Nirmal Thomas, Irene Jia, Grace Duan, Linxi Cao

Project Brief

MicroSentry was the product of sheer perseverance, vision and collaborative effort. It was developed as part of my final-year group project with a focus on environmental conservation. The team conducted research on microplastics and compared existing methods of detection, as well as spoke with experts to understand the need and potential for innovation in this field. Through the research, we discovered a promising scientific approach that had only previously been tested in lab environments, but we used our design and engineering skills to transform it into a practical solution for detecting microplastics.


Microplastics (MPs) are a major concern for marine life, ecosystem pollution, and human health. However, it is difficult to accurately measure and study MPs due to the time and resources required for collection and laboratory analysis.

Currently, MP monitoring is done infrequently over large areas, resulting in limited data in the literature. To address this issue, field-deployable in-situ detection and analysis technologies are needed to accurately characterise MP pollution in aquatic environments.

Governments and scientific communities are calling for the development of these technologies, and numerous papers have been published discussing potential field-portable techniques.


MicroSentry is a low-cost field deployable in-situ sensor for microplastic (MP) detection. It is designed to attach to existing infrastructures like data buoys, research vessels, piers, etc,. The sensor is designed to be used for continuous data collection in water bodies, to provide real-time representative data that are relevant to scientific research, or contamination monitoring for water companies. It is also designed with signal and data transmission to be incorporated into a data visualisation platform where scientific data can be translated into readable data which can be accessed by the public. MicroSentry contains two parts which include the sensor device itself and its data product.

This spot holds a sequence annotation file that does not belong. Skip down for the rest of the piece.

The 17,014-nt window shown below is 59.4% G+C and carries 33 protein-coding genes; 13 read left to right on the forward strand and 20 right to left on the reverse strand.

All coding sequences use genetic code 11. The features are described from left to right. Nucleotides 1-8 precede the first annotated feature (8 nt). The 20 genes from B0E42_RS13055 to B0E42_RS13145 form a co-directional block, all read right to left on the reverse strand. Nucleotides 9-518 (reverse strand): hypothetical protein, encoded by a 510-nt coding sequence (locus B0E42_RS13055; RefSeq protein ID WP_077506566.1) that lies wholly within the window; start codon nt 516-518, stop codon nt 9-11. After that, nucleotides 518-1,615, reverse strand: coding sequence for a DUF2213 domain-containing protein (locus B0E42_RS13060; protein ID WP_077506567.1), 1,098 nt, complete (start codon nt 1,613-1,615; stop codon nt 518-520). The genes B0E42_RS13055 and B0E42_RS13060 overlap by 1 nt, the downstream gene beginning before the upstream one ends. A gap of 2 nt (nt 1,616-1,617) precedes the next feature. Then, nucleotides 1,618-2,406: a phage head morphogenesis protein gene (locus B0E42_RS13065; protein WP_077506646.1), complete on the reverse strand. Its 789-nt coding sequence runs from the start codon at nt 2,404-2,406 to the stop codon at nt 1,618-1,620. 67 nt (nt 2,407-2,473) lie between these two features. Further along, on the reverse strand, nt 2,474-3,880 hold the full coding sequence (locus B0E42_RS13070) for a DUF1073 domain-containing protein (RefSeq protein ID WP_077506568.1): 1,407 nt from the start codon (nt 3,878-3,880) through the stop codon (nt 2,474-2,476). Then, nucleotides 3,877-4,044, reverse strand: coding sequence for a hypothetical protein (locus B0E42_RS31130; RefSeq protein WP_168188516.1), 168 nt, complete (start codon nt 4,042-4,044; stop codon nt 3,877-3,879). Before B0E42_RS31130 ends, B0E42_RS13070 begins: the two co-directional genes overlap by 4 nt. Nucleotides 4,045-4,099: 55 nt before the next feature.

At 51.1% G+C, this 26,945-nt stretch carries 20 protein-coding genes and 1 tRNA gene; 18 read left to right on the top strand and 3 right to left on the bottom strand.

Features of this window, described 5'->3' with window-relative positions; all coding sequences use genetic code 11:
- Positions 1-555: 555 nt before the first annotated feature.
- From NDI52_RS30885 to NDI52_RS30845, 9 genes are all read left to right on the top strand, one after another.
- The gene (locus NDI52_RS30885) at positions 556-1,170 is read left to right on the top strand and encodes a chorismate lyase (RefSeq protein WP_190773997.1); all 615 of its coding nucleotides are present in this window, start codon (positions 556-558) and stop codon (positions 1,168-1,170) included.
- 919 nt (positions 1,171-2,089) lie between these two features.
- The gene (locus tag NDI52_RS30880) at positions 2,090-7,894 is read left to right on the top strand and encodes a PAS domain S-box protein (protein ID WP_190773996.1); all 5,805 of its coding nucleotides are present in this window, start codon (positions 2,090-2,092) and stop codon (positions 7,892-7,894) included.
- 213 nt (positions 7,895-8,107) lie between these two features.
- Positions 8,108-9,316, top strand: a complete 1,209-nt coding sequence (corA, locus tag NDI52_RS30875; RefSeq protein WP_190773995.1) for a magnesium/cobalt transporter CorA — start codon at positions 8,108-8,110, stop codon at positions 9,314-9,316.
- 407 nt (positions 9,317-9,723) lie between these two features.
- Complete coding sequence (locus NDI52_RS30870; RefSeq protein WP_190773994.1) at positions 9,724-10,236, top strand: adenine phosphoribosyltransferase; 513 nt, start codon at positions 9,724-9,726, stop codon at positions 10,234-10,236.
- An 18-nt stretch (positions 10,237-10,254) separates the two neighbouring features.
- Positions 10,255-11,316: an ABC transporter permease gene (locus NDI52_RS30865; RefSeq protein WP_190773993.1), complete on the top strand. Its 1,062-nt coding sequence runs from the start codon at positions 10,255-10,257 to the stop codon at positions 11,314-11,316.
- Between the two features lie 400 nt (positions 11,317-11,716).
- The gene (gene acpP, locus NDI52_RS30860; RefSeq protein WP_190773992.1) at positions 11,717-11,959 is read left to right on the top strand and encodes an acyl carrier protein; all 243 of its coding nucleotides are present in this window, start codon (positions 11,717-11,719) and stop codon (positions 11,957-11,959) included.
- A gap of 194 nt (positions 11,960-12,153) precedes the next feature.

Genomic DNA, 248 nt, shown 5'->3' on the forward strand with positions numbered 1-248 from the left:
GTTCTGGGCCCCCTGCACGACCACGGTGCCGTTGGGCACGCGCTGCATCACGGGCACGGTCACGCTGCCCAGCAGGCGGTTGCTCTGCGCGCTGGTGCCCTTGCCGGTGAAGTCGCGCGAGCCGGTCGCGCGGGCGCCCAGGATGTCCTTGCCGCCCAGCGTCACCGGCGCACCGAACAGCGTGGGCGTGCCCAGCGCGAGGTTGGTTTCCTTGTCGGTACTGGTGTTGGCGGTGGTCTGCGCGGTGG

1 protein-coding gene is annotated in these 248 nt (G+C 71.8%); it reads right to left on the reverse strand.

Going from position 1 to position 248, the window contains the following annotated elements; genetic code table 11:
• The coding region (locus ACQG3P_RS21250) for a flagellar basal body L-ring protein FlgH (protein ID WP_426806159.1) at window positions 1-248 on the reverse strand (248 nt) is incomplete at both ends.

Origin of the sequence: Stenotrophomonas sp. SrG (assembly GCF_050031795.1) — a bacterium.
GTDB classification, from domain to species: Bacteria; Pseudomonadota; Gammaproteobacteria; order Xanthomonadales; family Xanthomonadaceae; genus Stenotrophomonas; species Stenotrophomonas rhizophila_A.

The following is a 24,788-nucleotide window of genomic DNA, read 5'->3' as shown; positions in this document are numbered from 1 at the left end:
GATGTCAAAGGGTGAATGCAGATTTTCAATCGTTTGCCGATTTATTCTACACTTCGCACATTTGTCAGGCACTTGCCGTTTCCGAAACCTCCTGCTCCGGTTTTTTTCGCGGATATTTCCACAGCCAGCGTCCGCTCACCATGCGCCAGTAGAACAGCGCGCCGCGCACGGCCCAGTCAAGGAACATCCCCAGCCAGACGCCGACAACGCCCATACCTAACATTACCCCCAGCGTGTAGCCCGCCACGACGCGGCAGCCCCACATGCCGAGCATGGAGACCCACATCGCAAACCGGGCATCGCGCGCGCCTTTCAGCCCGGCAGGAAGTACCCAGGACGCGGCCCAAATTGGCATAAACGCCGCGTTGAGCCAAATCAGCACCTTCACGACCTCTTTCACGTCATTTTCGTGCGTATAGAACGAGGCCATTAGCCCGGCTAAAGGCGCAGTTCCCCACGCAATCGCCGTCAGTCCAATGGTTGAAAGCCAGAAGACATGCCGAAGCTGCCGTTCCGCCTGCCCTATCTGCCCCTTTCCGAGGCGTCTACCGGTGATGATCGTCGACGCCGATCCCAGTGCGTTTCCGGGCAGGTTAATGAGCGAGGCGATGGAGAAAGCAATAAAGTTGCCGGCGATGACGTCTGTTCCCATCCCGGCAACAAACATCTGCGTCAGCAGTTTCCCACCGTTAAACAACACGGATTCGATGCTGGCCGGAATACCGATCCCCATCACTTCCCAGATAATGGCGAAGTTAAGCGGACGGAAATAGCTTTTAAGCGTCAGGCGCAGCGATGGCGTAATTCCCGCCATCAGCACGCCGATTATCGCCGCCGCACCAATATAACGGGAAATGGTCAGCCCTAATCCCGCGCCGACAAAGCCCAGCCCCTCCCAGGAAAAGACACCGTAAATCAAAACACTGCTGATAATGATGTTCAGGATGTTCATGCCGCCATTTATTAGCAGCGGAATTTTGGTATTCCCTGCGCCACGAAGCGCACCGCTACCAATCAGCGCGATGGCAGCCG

The combination would effectively address the needs of scientific research as well as help private companies (such as water companies and wastewater treatment facilities) in shaping and enforcing policies issued by governing agencies. Furthermore, making our data accessible and readable to the public will also aid in raising public awareness which could support and mitigate environmental agendas.












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